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Assembling of the States-General Motley composition of that
body-Mirabeau-Disputes between the tiers états and the nobles-Formation of the National Assembly-Vacillation of Louis xvI.-Capture of the Bastile-Outrages in the provinces-Proceedings of the assembly-Singular scene in itThe assembly issues its declaration of the natural equality of man-Reflections upon that doctrine.
The 5th of May, 1789, was fixed for the opening of the States-General, at Versailles, in the neighbourhood of Paris. On the preceding day its members, before commencing their important labours, took part in a great religious ceremony. They walked in procession to the church of Notre Dame, where mass was performed by a dignitary of the Romish church. The scene was an imposing one, for it was aided by all those external splendours, with which popery knows how to impress the senses. A sermon was preached by a bishop, on religion, as the only source of national happiness. The theme was an appropriate one for the occasion, but the event proved how little it
influenced those who heard him. Composed, as the assemblage chiefly was, of men holding sceptical opinions, the whole service was little better than a theatric exhibition. No national contrition for sins was witnessed by the Most High. The organ pealed, indeed, its most majestic strains, the choir chanted with sweetest melody, and the censer diffused its most fragrant incense; but was the humble and devout worshipper there 2. It is, therefore, not to be wondered at, that with his hand unacknowledged, and the rebukes of his providence disregarded, the blessing of God was withheld, and that confusion was allowed to prevail in the national councils of France. Crowds of spectators watched, with lively interest, the procession of the deputies upon this occasion. First came the representatives of the people, six hundred in number, dressed in plain black cloaks, with white cravats and slouched hats. 'Next followed the nobility, with decorations of lace and gold, and hats plumed with feathers. The clergy succeeded, and were followed in turn by the king and queen; the latter, pale, depressed, and unhappy, her hair already turned prematurely gray with anxiety. The daughter of Neckar
(afterwards the celebrated Madame de Stael) beheld, with enthusiasm, the procession pass by, and exulted at the scene as the harbinger of inexhaustible happiness for France. “You do wrong to rejoice,” said Madame Montmorin, a lady beside her; "this event forebodes much misery to France and ourselves.” Too truly was the prediction verified in the experience of her who uttered it; she and all her family perished in the course of the revolution.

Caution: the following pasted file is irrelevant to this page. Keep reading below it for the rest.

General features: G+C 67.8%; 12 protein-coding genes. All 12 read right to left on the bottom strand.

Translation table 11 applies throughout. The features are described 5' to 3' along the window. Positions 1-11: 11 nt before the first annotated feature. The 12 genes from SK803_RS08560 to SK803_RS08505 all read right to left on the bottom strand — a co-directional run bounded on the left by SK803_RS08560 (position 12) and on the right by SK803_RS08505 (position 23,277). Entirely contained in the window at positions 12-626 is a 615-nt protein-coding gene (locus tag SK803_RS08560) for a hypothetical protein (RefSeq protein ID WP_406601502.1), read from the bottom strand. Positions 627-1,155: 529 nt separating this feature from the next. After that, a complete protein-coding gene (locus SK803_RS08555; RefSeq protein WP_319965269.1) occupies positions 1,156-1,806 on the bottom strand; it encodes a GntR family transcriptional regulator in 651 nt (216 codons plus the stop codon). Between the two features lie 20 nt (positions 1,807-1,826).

The assembly met in a large and magnificent apartment in the palace of Versailles, to listen to an address from the throne. The speech of the king abounded in professions (undoubtedly sincere) of his desire to promote the happiness of his people. So highly wrought and fantastic, however, were the expectations of the public at this time, that many persons were extremely disappointed that the king had not voluntarily abdicated his throne, in order to receive it back again as the gift of the people. When the king had seated himself, the whole assembly put on their hats in his presence a slight but significant circumstance, indicating that the days of feudal reverence for the crown were gone.
Amidst the general enthusiasm which preVailed, acute observers did not fail to remark, with uneasiness, the heterogeneous elements of which the tiers états, or representatives of the people, were composed. “Youths," says Alison, “hardly escaped from school ; lawyers, unable to earn their livelihood in their villages ; curates, barely elevated, either in income or knowledge, above their humble flock; physicians, destitute of patients ; barristers, without briefs ; the ardent, the needy, the profligate, the ambitious, were at once vomited forth from all quarters, to co-operate in the reconstruction of the monarchy.” Amongst the most distinguished of the popular representatives was Mirabeau, a man who exhibited the melancholy spectacle of the union of the highest talent with the most relaxed principle and abandoned licentiousness. He was selected, however, as the leader of the tiers états. His external appearance was as remarkable almost as his mental disposition. A quantity of thick matted hair hung around his strongly-marked features. Describing his countenance to a lady, he said, “Figure to yourself a tiger that has had the small-pox." Yet, in spite of these unprepossessing features, he possessed the rare gift of swaying popular assemblies. “Ï will show them the boar's head," was his favourite ex
pression, when about to silence his opponents; and the sound of his stentorian voice would seldom fail to calm the wildest tumult of the assembly. Scarcely had the States-General been convened, before it became the active arena of political intrigue. The first question brought before it was the mode in which it should vote, a point by no means of trivial importance, as upon it, as it afterwards turned out, depended, in a great measure, the future course of the revolution. The moderate party were anxious that, in imitation of the British constitution, the nobility and clergy should compose an upper house, and the representatives of the people a lower one. The democratic party, on the contrary, were desirous that all should sit in one house; an arrangement by which the nobility, from the superior number of their opponents, were certain of being outvoted on every important question. As the sequel will show, the tiers átats gained the object which they sought, but ruined their country by their success. The whole legislative body being united in one chamber, there remained no breakwater between the commons and the throne. There was no check upon crude and